My new home in Flushing, New York, reminds me more of China than Chinatown in Manhattan. The jostling on the streets is more strenuous; the smells of food mingle with the stench of garbage, alternatively arresting and repelling and lurking in every corner, every alleyway. Every day I come across a new noodle joint, another dumpling place, some other hole-in-the-wall tucked away on a side street.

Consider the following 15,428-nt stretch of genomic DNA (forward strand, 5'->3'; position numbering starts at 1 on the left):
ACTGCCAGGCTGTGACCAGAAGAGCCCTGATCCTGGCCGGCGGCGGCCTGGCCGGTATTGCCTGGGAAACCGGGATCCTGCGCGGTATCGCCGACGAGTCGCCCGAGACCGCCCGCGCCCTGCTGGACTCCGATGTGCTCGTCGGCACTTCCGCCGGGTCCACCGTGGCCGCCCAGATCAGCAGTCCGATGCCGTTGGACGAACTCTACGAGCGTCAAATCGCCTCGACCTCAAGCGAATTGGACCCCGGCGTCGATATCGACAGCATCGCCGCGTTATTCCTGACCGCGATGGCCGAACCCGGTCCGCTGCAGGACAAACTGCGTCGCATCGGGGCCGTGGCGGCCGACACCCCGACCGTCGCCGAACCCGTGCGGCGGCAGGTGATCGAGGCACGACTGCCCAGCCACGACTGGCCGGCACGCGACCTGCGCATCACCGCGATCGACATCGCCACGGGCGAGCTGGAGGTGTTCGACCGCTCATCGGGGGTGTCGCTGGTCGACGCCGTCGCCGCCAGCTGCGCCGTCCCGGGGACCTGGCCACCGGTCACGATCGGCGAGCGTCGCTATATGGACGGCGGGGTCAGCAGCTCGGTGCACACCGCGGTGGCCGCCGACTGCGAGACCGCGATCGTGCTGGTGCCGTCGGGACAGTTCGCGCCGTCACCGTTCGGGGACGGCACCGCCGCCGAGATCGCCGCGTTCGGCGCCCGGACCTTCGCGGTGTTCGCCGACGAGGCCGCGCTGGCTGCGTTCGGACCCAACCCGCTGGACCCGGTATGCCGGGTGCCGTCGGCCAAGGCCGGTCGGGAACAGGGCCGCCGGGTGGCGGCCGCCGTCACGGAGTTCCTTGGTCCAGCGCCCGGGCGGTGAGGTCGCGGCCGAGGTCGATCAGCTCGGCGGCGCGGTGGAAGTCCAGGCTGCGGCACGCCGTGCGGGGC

On a cool and rainy morning, I hunt for chicken and duck blood soup. This Shanghainese specialty of gently congealed poultry blood is really more custard than soup. The slices of blood are so tender, like the tenderest of tofu, only more so. Whereas the texture of soft tofu is uniform throughout, a cube of poultry blood has a thin skin, the pellicle of the blood, so to speak, that gives way to a burst of creamy, barely congealed blood. You bite into a cube of poultry blood and immediately it shimmies down your throat, barely grazing your tastebuds on the way down.